Posted in Run

If you're not including track sessions into your training plan, it's safe to say you are missing out. The running track is the best place to work on speed and consistent pace whether you are a 5k runner, a marathon runner and everything in between.

Benefits of track running

The track is a controlled environment, it's flat with no obstacles, cars or traffic lights to take into consideration. You can think purely about each stride with no interruption. Therefore, track sessions will help you to build consistency of pace, strength and allow you to get faster.

Many runners start their runs too quickly and then struggle to keep a consistent pace throughout their run with split times getting slower as the run goes on. Spending time on the track helps a runner to control their pace by accurately measuring splits over a shorter controlled distance.

The running track is also a great place to meet other runners! Whether you decide to run with a club, a coach or solo - there will be plenty of others to chat to and get support from. When running with others compared to on your own, you're more likely to push a little harder, so surrounding yourself with like-minded people will benefit you both physically and socially.


Basic track info

400m - the distance around the track (measured from the inside lane aka lane 1)

Straightaway - the straight edge of the track measuring 100m

Curve / turn - the curved edge of the track measuring 100m

Lap - one complete rotation of the track

Reps - number of times you complete one specific action (eg 3 reps of 100m)

The outside lane - this lane can be 40-50m longer than the inside lane which is why you see staggered race starts.

Intervals - high intensity running (such as sprints) along with low-intensity recovery such as walking, or jogging. The key to intervals is to maintain a consistent performance (speed/pace) during each interval


Can I just turn up to the track?

It's worth searching 'running tracks near me' and once you've located your local sports centre/athletics track, contact them. Some running tracks will require you to book a slot and some will allow you to turn up and pay at the gates. We recommend inquiring about joining a running club too, at least for your first few sessions so you can learn track etiquette and get a taster for specific sessions. Running club sessions are often lead by a qualified coach who will have the knowledge to help you improve.


Running track ettiquette

  • Run anticlockwise always
  • Overtake a slower runner on the outside (on the right) and give plenty of space so there are no collisions
  • Don't stop suddenly - think about the people running behind you and try to get out of their way when slowing down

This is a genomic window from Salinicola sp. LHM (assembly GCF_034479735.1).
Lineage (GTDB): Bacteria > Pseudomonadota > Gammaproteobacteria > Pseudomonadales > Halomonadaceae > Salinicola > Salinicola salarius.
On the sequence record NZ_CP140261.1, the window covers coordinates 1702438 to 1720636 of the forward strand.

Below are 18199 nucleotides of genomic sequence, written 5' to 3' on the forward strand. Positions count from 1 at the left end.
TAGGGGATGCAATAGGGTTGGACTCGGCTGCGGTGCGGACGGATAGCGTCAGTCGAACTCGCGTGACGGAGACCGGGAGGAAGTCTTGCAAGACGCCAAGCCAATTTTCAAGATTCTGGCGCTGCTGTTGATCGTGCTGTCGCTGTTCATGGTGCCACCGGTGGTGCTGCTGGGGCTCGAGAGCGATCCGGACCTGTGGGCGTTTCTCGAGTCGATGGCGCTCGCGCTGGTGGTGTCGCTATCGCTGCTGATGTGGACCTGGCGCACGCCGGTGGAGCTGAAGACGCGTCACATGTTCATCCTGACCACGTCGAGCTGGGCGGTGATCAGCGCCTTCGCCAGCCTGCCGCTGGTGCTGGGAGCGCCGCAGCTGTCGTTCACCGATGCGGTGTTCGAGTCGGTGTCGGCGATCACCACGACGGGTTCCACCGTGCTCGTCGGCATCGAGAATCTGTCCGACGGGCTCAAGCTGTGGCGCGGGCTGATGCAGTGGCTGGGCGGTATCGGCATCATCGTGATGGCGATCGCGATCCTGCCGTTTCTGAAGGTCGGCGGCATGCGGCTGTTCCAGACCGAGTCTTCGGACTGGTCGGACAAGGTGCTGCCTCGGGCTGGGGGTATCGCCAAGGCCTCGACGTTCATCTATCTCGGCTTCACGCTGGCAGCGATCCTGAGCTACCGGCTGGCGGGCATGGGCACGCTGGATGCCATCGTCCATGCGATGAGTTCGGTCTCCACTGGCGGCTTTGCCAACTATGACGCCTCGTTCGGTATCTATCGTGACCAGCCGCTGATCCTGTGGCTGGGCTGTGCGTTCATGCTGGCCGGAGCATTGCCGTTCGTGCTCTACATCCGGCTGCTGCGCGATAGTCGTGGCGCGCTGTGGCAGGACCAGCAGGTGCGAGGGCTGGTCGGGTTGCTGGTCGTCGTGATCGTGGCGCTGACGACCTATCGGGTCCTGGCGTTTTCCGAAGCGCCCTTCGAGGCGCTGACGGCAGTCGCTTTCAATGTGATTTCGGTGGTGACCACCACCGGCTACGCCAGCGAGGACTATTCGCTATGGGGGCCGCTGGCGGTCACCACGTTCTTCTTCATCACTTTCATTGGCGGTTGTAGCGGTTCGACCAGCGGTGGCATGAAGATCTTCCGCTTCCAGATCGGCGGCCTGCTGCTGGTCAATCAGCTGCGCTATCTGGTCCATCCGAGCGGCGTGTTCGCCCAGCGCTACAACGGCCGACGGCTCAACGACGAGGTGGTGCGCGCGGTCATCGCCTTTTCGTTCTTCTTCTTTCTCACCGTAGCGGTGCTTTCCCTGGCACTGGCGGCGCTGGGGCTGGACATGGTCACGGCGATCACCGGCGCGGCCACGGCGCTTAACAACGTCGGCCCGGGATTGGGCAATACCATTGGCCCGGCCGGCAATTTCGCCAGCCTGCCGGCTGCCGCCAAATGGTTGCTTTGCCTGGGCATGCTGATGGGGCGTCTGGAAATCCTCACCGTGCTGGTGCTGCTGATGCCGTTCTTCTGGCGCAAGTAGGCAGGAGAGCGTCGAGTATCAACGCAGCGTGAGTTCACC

• Don't walk in lane 1 -  If you need to recover, head to the outer lanes for slower running
  • If someone walks in front of you when you're running in lane 1 - you can shout 'track' to make them aware of your presence (but don't just shout it at slower runners, it might cause an uproar)

Preparing for track running

Warm-up - You're going to be pushing your body hard with each rep or interval, so a good warm-up is key. An example would be to jog for 10 minutes to get your blood flowing before you start your speedwork.

Drills - As well as your main running workout, we recommend adding some running drills into your session. Drills help to strengthen the muscles and joints that are needed for powerful and fast running. They also help to improve your running technique by working on coordination and balance.

Cool-down - Just as important as a warm-up. Be sure to wind your session down with a slower jog/walk followed by some stretching. This will help your muscles to recover and feel less sore the following day.


What equipment do I need at the running track?

The track is similar to regular road or trail running, but with increased efforts. It is important to be hydrated before, during and after your session. We recommend electrolyte tablets in your water bottle which you can take to the track with you.

You don't need specific track running shoes (unless you're planning on becoming a sprinter in which case spikes are the way to go) but lightweight, responsive running shoes will be beneficial.

If you're not sure which trainers suit your running style, you can check out the 'My Run Shoe Finder' tool for your at-home gait analysis to find the perfect pair.

Try the 'My Run Shoe Finder' tool now 


Example sessions

If you're new to the track, start with some of the following sessions and repeat. Try to give yourself the same amount of recovery as interval and build on this each session. Eg if you run a 400m interval, be sure to recover over 400m too. 

Repeats

10 minute jog warm up

100m fast

100m jog/walk recovery

Repeat 5 (add 1 rep each week up to 10 reps)

10 minute jog/walk/stretch cool down

Ladder

10 minute jog warm up

Run 400m (2 laps) / 800m / 1200m / 800m / 400m at your 5km race pace (if you're not sure of your race pace just yet, Google 'race pace calculator') 

400m-800m walk/jog recovery between each distance

10 minute jog/walk/stretch cool down


Get inspired by these Track Stars

Eilish McColgan

 

Harry Aikines-Aryeetey

 


Like what you've read?

Get more great content, useful tips and inspiring stories, plus all our latest product releases straight to your email inbox. 

About the author

GBurden's picture
Gabriella Burden
Published on: 21 Jul 2021

You'll find me running, swimming, cycling, or hiking. And trying to convince anyone and everyone to do the same.